Generalizability of these findings may be limited for several reasons. First, although this was a stratified random sample of schools, just over one-third of schools agreed to participate. Second, it is possible that there was a selection bias toward schools more interested in vaccination and/or research, which could decrease the generalizability of the intervention’s impact to all schools.27 Third, schools were not blinded to the intervention group. Fourth, the response rate to the HAVIQ was only 55%. In addition, as previously reported,27 there was no effect of the complex intervention on the primary outcome of vaccination uptake. Fifth, the differences we observed of the educational intervention on psychosocial outcomes over the vaccination course, although significant, were small, and further research is needed to determine whether they represent an important difference.
School-based vaccination provides unique opportunities that help support the adolescent vaccination experience. In this cluster randomized trial, the intervention in the school setting promoted adolescent vaccination health literacy and decisional involvement and vaccine-related confidence and reduced needle-related fear and anxiety that were maintained throughout the vaccination course. Improved health literacy, combined with logistical strategies, resulted in improved vaccination experiences for adolescents in the school setting. Guidelines for school-based vaccination should incorporate advice regarding how this outcome can be achieved.
Accepted for Publication: July 30, 2021.
Published: November 2, 2021. doi:10.1001/jamanetworkopen.2021.29057
Open Access: This is an open access article distributed under the terms of the CC-BY License. © 2021 Davies C et al. JAMA Network Open.
Corresponding Author: Cristyn Davies, BA (Hons 1), Specialty of Child and Adolescent Health, Faculty of Medicine and Health, The University of Sydney, Clinical School, Children’s Hospital Westmead, Locked Bag 4001, Westmead, NSW 2145, Australia (email@example.com).
Author Contributions: Ms Davies and Dr Skinner had full access to all of the data in the study and take responsibility for the integrity of the data and the accuracy of the data analysis.
Concept and design: Davies, Marshall, Zimet, McCaffery, Brotherton, Garland, Skinner.
Acquisition, analysis, or interpretation of data: Davies, Marshall, Zimet, Brotherton, Kang, Garland, Kaldor, McGeechan, Skinner.
Drafting of the manuscript: Davies, Skinner.
Critical revision of the manuscript for important intellectual content: All authors.
Statistical analysis: McGeechan.
Obtained funding: Marshall, Zimet, Brotherton, Garland, Kaldor, Skinner.
Administrative, technical, or material support: Davies, Marshall, Skinner.
Supervision: Marshall, McCaffery, Kang, Skinner.
Conflict of Interest Disclosures: Dr Marshall reported receiving grants from GlaxoSmithKline outside the submitted work. Dr Zimet reported receiving personal fees and grants from Merck and personal fees from Moderna outside the submitted work. Dr Garland reported receiving grants and personal fees from Merck and serving on the Merck Global Advisory Board HPV outside the submitted work. Dr Skinner reported that her institution received honoraria from GlaxoSmithKline and Seqiris. No other disclosures were reported.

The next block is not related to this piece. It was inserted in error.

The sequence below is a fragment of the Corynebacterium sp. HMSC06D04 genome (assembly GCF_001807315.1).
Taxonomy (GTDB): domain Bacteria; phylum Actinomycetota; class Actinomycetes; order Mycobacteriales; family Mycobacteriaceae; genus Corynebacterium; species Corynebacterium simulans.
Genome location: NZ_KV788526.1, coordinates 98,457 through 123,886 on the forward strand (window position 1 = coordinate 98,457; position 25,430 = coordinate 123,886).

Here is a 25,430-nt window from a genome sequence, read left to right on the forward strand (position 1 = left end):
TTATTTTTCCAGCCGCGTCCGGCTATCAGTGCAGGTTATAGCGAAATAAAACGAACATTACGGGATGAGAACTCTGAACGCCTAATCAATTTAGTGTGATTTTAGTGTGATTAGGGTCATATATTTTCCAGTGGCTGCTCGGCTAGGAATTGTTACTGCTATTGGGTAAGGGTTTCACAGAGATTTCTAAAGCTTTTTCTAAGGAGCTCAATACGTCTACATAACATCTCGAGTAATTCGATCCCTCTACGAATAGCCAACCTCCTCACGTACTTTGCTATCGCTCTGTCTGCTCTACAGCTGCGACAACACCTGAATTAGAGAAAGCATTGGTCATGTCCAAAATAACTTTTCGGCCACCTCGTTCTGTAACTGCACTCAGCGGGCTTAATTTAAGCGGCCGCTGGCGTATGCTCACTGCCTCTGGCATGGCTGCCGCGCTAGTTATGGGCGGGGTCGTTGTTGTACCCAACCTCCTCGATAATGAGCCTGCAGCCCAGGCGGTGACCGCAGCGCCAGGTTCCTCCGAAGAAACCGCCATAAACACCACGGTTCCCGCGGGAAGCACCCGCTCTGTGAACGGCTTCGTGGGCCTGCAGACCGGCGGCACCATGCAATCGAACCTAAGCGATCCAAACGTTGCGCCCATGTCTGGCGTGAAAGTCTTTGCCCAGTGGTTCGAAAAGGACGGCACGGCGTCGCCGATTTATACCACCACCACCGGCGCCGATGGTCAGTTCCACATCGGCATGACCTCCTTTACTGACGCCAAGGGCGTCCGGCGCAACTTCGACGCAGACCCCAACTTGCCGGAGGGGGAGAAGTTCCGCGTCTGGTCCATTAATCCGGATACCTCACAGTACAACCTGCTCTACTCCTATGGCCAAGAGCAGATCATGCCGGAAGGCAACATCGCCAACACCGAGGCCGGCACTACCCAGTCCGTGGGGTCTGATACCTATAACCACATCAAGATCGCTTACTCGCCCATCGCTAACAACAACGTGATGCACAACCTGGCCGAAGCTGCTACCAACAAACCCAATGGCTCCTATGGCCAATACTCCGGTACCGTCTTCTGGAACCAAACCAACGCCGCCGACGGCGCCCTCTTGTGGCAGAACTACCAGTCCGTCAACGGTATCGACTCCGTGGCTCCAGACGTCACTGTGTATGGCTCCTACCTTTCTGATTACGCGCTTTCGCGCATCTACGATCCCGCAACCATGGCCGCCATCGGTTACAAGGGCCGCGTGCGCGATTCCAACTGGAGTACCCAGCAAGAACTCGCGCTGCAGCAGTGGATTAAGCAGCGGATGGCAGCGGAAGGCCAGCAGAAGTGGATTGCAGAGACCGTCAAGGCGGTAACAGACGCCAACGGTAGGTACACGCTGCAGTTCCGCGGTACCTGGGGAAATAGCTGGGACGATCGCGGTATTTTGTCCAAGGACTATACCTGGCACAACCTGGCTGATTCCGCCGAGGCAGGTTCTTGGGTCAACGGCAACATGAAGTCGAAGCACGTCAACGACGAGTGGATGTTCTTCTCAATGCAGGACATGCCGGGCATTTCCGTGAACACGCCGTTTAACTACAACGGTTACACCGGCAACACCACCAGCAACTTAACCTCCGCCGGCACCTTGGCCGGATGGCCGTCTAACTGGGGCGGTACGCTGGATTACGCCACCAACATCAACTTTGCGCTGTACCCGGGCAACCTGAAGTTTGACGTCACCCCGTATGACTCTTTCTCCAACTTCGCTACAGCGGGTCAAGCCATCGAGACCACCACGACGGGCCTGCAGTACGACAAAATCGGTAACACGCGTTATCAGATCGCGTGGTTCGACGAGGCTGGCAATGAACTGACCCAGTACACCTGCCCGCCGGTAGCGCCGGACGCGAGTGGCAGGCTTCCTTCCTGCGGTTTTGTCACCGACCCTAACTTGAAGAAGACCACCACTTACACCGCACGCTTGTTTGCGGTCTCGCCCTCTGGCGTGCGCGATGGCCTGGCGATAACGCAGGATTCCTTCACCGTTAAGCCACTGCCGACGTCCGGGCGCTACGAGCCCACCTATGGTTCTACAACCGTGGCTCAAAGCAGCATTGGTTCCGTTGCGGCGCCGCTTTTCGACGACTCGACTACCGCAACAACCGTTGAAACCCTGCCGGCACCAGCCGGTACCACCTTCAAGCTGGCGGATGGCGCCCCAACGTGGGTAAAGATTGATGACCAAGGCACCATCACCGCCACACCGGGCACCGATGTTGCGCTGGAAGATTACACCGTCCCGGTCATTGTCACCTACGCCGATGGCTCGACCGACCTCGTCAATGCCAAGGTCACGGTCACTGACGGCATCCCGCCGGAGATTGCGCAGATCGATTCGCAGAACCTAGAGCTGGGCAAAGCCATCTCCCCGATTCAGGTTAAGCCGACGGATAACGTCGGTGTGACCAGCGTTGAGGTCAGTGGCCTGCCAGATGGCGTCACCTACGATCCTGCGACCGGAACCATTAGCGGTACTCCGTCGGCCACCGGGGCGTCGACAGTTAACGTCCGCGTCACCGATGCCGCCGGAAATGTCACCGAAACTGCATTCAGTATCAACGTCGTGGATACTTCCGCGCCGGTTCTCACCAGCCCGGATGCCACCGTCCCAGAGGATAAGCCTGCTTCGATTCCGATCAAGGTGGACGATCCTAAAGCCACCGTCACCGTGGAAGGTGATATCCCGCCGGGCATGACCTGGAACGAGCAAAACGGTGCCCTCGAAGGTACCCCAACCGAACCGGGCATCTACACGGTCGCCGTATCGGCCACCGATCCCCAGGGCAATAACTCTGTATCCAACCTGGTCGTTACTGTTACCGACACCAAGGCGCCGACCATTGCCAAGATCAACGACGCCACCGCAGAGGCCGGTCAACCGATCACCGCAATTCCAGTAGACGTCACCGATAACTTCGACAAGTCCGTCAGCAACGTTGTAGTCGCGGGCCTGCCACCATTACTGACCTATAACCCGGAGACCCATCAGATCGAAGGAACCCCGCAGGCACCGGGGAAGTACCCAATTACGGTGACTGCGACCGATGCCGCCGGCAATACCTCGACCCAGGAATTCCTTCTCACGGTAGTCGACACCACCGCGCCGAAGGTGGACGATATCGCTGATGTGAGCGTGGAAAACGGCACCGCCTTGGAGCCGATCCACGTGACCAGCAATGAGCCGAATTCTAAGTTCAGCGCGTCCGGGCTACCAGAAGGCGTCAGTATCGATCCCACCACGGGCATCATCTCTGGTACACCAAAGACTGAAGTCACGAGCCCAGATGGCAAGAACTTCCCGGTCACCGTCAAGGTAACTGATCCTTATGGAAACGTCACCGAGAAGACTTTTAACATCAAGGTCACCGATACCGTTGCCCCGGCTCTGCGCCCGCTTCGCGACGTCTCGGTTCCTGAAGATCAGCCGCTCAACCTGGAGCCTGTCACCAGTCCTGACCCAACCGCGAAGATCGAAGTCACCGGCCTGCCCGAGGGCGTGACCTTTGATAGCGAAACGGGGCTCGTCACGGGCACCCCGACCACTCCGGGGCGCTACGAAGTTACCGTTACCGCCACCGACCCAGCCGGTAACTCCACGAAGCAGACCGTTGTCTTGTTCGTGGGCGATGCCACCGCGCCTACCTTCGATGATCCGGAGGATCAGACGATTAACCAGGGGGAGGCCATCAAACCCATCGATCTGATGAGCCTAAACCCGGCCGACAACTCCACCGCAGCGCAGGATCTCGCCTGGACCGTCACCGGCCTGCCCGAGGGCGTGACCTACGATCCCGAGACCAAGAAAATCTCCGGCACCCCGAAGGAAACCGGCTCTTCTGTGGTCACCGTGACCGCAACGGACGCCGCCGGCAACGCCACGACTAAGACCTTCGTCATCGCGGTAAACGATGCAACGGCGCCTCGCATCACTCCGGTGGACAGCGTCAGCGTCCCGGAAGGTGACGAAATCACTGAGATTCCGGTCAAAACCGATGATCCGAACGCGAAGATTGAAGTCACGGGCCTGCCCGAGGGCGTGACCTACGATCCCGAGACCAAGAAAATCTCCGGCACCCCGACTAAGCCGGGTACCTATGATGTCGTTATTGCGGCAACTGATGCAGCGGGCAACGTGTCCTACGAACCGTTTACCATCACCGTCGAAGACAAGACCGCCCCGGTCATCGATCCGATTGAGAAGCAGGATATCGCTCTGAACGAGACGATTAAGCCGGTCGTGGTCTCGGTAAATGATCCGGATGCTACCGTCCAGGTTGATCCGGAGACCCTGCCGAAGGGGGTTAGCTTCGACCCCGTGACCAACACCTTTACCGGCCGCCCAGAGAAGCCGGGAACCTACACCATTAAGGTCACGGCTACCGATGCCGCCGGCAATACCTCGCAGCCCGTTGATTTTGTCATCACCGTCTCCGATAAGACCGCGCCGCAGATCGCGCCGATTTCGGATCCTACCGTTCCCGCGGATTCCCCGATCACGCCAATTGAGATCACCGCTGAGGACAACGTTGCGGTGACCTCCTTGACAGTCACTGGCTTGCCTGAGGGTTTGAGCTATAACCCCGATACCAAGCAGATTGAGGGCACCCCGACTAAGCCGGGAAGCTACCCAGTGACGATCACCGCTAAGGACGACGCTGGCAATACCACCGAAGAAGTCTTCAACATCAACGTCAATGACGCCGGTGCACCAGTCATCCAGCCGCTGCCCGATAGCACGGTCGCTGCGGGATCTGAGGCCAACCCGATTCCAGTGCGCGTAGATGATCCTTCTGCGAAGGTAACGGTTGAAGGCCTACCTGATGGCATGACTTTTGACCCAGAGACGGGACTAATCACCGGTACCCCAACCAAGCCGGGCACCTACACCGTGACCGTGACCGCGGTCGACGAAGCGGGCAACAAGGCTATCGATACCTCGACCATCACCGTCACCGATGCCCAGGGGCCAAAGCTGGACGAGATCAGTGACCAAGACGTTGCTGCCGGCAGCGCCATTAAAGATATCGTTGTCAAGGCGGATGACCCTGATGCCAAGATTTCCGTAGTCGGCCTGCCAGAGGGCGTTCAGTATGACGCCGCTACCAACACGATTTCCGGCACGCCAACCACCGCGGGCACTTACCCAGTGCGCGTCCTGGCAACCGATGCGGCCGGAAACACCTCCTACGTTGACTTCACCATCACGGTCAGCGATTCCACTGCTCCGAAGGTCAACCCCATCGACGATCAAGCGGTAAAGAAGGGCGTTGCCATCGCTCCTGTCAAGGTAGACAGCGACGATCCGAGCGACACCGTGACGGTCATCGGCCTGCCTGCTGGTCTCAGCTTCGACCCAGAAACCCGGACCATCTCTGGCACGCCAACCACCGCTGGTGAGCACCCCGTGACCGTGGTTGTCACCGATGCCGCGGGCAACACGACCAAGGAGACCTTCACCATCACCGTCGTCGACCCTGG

Funding/Support: This work was supported by the Australian National Health and Medical Research Council (NHMRC) (grant application number 1026765). Ms Davies was supported by a NSW Ministry of Health, NSW, Australia, Scholarship in Implementation Science. Dr Marshall was supported by a NHMRC Practitioner Fellowship (APP1155066). GlaxoSmithKline Australia (grant 4806) provided an investigator-initiated educational grant for the development of HPV educational materials that were used in this study. The study was also supported by an investigator-initiated research grant from Seqirus (BioCSL). The BUPA Foundation funded a competitive grant to develop and design a decisional support tool.
Role of the Funder/Sponsor: The funders had no role in the design and conduct of the study; collection, management, analysis, and interpretation of the data; preparation, review, or approval of the manuscript; and decision to submit the manuscript for publication.
Group Members: Members of the HPV.edu Study Group are listed in Supplement 3.
Disclaimer: Ms Davies is a researcher and Dr Skinner is an investigator within the Wellbeing Health & Youth NHMRC Centre of Research Excellence in Adolescent Health (APP 1134984).
Data Sharing Statement: See Supplement 4.
Additional Contributions: We thank all the participating schools in South Australia and Western Australia for their contributions to the study. We acknowledge the invaluable input of the research participants, including the students, teachers, school nurses, parents and guardians, and immunization team members who allowed the research to be undertaken. Kristine Macartney, MBBS, BMedSci, MD, FRACP (University of Sydney), provided supervisory support; she was not compensated beyond her normal salary. Gemma Abraham, MBBS (University of Sydney), and Harrison Lindsay Odgers, MBBS, MPH (University of Sydney), contributed to coding the qualitative data in NVivo; Dr Abraham’s contribution was enabled by the Sydney Medical School Summer Scholars Program, and Dr Odgers kindly donated his time to the HPV.edu study while completing his MPH. Melody Taba, MPH (University of Sydney), assisted with formatting references, enabled through research support funds at the University of Sydney.